My brother, six years my junior, and his wife are #RelationshipGoals. They are friends and lovers who I lean on for relationship advice constantly. They dated for a number of years and are coming up on three years of marriage in 2020.
The two of them have navigated college romance, three relocations, home ownership, and marriage seemingly effortlessly. With all that experience, it wasn’t their love connection, but rather my brother going plant-based that gave me the life-changing aha moment.
He avoids the term vegan because he still wears leather. When he told my sister and I that he’s giving up animal products, I had so many questions. What is the cookout going to be like? How are you going to enjoy our father’s barbecue? No cheese? And, most importantly, how is your wife coping with no animal product in the house?
The first set of questions were answers you’d expect, but the last one made me curious. Sarah, my sister-in-law, still eats meat, he said. I couldn’t understand how that was. Perhaps they eat two separate meals. Or maybe Justin eats before he comes home. How can one person be no-meat-no-dairy-no-animal, and the other be omnivorous?
Then he explained the conversation. Justin had tried going plant based for a number of weeks when he sat his wife down. “Plant-based works for me, and I’m going to continue it.” As he recounted the next line to me, I can imagine him saying it with all the love it was intended, “I don’t need your support in this.”
My mind was blown. Here’s why.
June 1, 2019, I asked Bae to be my boyfriend. What I committed to was being there for everything life throws at him: cocked and loaded, ready to do what’s necessary. I assumed this is what everybody commits to when they enter relationships. The I and you get absolved into this new thing that is us.
So when my brother presented this new concept of him making a decision that was solely for himself, I was torn. Then he told me this, “We are all fully formed human beings, and being in a relationship doesn’t change that.”
We carry expectation with us in our relationships whether we acknowledge it or not. But the undercurrent of those expectations is that Bae will join us on our personal journeys. He’ll activate, jump in, rescue us, and be a cheerleader for whatever lain-brained (or plant-based) ideas come to mind.
What my brother was saying to his wife was an affirmation that what he does for and to himself doesn’t by extension apply to his wife. There are aspects of my life that don’t wholy concern or include Bae.
We’ve all seen and practiced these personal journeys in the midst of relationship. Our career, school maybe. What was so groundbreaking about “I don’t need your support in this” is that Justin gave space for individuality in their relationship. Sentiments that I don’t hear or see much fanfare of in Black gay relationships.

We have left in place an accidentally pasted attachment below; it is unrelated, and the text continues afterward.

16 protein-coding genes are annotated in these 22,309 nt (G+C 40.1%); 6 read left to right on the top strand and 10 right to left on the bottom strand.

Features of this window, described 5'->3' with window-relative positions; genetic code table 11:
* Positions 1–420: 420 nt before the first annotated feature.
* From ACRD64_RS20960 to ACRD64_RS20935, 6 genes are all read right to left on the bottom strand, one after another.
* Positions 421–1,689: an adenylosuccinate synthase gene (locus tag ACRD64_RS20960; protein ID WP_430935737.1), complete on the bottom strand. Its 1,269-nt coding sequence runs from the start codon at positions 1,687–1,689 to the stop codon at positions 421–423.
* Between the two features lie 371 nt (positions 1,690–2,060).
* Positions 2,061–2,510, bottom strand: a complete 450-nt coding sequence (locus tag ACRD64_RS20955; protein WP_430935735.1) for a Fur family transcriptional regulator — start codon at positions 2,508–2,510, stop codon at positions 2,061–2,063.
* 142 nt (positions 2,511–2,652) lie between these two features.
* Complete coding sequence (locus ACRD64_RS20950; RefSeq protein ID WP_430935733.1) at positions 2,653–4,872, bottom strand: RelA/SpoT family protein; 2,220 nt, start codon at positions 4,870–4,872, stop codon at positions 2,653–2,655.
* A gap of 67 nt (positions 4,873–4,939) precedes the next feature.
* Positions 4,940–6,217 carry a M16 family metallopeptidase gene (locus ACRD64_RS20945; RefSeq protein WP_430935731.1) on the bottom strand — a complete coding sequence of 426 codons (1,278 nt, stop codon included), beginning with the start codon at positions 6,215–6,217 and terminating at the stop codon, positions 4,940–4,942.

For the following month, I meditated on what he said. What does it mean to have a partner (noun) with whom I don’t have to partner (verb) with on everything? It just means we’re humans–two humans, as a matter of fact.
I wrestled with the idea of having aspects of my relaitonship that are not concerned with my partner. Things I can do, aspirations I will pursue wholely on my own. What then do I need my partner for? And the answer is, “we’ll see”.
When I started realizing that I am capable of being successful in anything I put my mind to all by myself–that Bae is a complement to what I can already do for myself–it freed me of the expectation that my partner would activate in a particular way for me.
My brother is living a plant-based lifestyle, without needing the support of his wife. She is free to eat whatever fits into her diet without judgment from my brother, nor an urge to join a vegan-lifestyle. All is well.
So when she researches vegan recipes she can prepare for the two of them, or looks for vegan restaurants they can try together, she is free to express her support for his plant-based lifestyle in a way that is authentic to her.
She is free from the expectation of living plant-based all the time. So when she does lean into his plant-based lifestyle, its because that is how she wants to activate for her partner. Her supporting him is then a choice she is willingly making, rather than a responsibility she is forced to assume.
The principle applies to more than one isolated incident. When we free our partner from the expectation of “partnership”, we free him to activate for us in a way that matters to him and truly shows us how he feels.
How many times have you looked at Bae and said, “I want to go to the movies,” as if he is supposed to want to go to the movies as well? Or worked a long day and subtly expected Bae to have cleaned the house?
Perhaps Bae may not clean the house for you after a long day’s work, but he will gladly rub your feet. If we are so connected to the expectation of the clean house, we may miss the blessing of the foot rub. On small fronts or large, minor decisions or huge life-changes, when we release ourselves and Bae from expectation, a gentleman will thrive in freedom.